With almost a year to go to finish up her schooling, Cleyta Andrews, her husband and her three daughters moved to Cleveland in 1981. Her husband currently works as a certified nursing assistant at Bradley Healthcare & Rehabilitation Center.
“I finished up by driving back and forth to Knoxville until March 1982,” she said. “My youngest child was age 5 when I started here, and now my youngest grandchild is age 7.”
Sixty-six, and proud of it, Cleyta Andrews graduated at the age of 36.
“I went to work the very next month with the Johnson, Hickey & Murchison CPA firm in Chattanooga,” she said. “And I stayed with the same company the whole time ... I loved the people, the company and the work. I appreciated the opportunities they gave me and they appreciated my hard work, efforts and kept giving me more and more responsibilities.”
One of her fondest memories, as well as a major milestone, came in the spring of 1987. Her mentor for the past five years at the CPA firm, one of the founding partners, Harrison Hickey, became ill. She had to start working with his clients herself and taking care of their cases.
“I wasn’t young in years, but I was young in my career path,” she said. So, at first, she would call Hickey to ask him what he wanted her to do. He would tell her: “You just take care of it.”
So, she assumed responsibility and when Hickey passed away after an illness that lasted several months, it was a natural and easy transition for her to take over his case load.
“It was a turning point in my career,” she said. This was also the time when Andrews started developing her own client base. “I just followed the guidance of the Lord ... But I would rather have him back today if I could.”
Her next milestone in her career came in July 1994 when she became a partner in the firm.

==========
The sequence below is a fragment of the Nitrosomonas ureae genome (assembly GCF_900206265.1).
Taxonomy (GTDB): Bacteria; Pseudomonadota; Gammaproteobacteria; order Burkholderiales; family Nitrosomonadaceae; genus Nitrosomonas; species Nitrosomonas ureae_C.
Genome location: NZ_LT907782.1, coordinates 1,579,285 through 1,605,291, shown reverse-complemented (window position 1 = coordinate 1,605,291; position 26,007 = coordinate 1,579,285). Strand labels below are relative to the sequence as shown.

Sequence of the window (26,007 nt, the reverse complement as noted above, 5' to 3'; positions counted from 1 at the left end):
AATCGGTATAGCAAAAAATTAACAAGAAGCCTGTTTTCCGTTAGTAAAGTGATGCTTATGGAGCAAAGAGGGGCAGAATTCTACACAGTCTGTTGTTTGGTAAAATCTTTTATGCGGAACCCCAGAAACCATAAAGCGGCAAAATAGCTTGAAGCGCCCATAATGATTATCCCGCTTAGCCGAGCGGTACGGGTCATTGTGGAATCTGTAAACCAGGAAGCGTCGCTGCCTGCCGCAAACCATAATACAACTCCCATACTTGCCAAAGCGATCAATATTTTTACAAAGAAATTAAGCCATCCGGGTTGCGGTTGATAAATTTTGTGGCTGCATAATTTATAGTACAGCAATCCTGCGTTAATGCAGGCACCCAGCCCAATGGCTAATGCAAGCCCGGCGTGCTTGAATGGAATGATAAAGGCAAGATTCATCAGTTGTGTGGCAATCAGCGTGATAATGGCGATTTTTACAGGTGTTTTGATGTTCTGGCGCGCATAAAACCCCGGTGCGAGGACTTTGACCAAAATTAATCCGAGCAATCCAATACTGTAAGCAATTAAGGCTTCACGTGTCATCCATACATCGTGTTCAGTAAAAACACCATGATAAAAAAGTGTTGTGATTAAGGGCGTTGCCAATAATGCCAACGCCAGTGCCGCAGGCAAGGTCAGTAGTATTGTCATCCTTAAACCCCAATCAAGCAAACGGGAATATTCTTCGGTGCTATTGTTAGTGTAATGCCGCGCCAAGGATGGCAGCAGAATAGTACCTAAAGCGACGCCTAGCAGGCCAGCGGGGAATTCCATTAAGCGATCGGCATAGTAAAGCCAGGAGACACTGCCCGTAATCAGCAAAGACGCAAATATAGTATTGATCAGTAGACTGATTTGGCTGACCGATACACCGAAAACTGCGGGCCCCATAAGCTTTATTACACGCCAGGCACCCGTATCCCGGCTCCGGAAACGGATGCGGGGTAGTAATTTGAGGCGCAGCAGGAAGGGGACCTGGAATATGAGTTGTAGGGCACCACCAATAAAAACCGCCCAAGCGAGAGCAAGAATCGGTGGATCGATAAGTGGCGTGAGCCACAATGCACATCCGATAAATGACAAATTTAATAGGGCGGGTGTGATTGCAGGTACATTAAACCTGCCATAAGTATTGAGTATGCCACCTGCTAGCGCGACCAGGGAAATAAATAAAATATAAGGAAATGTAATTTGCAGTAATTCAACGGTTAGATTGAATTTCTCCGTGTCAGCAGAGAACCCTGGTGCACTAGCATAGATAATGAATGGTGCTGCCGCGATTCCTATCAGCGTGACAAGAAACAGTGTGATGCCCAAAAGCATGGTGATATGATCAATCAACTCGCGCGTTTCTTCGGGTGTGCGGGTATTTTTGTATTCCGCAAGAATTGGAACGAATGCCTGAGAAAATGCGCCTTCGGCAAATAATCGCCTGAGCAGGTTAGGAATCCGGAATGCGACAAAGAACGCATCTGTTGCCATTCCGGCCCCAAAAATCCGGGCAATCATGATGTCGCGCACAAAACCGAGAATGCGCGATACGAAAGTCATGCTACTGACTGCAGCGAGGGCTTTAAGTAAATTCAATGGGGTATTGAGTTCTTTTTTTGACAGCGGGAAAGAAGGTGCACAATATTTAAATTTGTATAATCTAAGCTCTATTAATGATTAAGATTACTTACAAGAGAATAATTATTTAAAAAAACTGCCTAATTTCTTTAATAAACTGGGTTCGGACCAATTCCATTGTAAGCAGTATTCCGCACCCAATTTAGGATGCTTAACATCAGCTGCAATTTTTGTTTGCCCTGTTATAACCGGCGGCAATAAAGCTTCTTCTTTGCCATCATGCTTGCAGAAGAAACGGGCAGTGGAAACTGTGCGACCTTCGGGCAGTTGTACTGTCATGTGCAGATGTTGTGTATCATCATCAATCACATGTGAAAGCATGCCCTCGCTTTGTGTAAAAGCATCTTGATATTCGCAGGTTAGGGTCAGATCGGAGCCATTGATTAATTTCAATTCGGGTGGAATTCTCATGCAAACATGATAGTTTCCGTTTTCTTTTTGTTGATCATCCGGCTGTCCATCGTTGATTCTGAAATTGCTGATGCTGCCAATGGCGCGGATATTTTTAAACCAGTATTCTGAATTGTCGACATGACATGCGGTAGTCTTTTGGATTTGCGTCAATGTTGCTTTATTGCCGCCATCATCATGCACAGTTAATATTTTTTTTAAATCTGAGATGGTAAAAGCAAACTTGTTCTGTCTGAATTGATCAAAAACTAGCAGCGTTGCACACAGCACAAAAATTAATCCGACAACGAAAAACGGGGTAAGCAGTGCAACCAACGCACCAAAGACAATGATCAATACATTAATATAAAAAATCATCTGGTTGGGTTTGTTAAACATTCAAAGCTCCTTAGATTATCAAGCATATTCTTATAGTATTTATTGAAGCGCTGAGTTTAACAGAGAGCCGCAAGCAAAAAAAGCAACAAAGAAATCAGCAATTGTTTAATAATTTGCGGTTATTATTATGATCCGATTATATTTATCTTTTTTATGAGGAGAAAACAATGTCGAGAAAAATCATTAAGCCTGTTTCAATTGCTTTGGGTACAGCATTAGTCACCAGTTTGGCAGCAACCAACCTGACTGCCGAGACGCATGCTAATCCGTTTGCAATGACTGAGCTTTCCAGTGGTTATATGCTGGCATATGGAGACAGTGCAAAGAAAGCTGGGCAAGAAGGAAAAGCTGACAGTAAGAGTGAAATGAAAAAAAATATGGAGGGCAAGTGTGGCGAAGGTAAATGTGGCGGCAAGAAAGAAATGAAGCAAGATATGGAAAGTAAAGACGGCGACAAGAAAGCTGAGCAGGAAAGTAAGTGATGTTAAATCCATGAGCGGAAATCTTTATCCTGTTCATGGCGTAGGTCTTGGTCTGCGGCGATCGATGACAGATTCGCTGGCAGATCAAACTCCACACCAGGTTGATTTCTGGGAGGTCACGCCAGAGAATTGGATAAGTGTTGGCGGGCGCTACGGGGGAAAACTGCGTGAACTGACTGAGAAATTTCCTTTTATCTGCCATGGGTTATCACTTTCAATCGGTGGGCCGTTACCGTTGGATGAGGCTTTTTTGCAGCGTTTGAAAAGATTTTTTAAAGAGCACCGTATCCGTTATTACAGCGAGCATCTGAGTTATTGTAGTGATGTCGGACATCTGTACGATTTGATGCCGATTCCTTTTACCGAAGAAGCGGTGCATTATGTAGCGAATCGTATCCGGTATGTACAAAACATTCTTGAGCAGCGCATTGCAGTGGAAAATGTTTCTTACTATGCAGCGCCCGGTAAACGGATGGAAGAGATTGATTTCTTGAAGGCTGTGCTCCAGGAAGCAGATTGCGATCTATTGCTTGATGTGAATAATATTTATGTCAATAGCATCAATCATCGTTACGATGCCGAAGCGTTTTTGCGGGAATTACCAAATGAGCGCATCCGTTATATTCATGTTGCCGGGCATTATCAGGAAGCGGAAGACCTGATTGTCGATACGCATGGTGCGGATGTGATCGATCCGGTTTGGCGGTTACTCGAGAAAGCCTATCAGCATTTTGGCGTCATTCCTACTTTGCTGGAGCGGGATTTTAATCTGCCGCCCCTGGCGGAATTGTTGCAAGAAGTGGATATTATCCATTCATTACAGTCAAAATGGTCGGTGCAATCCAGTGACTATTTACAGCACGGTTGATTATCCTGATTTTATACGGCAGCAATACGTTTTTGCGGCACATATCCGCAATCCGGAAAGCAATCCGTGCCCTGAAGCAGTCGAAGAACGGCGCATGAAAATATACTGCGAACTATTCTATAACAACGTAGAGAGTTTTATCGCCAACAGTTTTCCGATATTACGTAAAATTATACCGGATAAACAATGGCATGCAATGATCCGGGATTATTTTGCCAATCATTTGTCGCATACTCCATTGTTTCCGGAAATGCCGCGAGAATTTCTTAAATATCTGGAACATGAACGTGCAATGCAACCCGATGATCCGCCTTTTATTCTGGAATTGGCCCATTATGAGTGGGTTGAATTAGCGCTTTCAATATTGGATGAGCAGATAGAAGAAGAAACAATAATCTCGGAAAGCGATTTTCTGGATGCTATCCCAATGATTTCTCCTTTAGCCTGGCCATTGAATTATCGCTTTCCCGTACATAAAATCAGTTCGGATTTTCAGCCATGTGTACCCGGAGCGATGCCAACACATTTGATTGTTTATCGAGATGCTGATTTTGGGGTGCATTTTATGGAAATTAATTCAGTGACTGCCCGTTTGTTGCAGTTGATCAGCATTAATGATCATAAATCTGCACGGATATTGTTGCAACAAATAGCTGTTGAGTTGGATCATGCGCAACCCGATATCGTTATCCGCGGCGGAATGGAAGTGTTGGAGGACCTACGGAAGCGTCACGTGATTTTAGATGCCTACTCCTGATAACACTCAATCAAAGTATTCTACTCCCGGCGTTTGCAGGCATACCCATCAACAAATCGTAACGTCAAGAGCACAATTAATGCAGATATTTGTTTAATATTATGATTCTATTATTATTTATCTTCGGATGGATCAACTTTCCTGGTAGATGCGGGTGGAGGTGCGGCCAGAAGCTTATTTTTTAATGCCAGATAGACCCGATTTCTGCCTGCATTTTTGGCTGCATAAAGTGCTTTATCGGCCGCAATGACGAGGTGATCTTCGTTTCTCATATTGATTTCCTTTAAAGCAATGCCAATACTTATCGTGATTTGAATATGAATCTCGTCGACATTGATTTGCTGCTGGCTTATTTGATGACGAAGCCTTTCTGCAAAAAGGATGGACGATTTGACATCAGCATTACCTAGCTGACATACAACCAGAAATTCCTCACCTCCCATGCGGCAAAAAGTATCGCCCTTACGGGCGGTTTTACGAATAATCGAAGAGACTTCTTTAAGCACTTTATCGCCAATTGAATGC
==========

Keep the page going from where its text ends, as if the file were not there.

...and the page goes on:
“I appreciated the partners recognizing my accomplishments,” she said. “And I appreciated both my bosses and fellow employees as well ... They’re really more friends than co-workers.”
But as for the future, she and her husband plan to travel, which they have done throughout their 47 year marriage, just more often.
“We love to travel,” she said.
And they should have plenty of time to do so because both are retiring about the same time — her in a few days and him the middle of June. One of their first trips they plan on taking is to Yosemite National Park in California with their grandkids. After that, a trip just for the two of them to New York City.
Andrews also is ready to enjoy more time with her five grandkids, as well as being more active with her church — The First Baptist Church of Cleveland — and volunteering with a few nonprofit organizations “close to their hearts.” The couple also is planning on spending more time working with the Shepherd’s Arms Rescue Mission in Chattanooga, including using some of her accounting expertise to help out.
Often working 60 hours a week, especially during tax season, she now hopes to have enough time for all her plans and activities.
“I am still drawing a blank as to the word I used ... to describe how I feel about my upcoming retirement,” Andrews said. She’s a little uneasy, melancholy. “I guess this is the best way to put it: On one hand, I am excited to have the time to do fun things and not be tied to my profession for so much of my time, but, on the other hand, I am somewhat anxious as to how I will adjust to having so much free time ... (Yes), I guess the best way to describe my feelings is ‘anxious’.”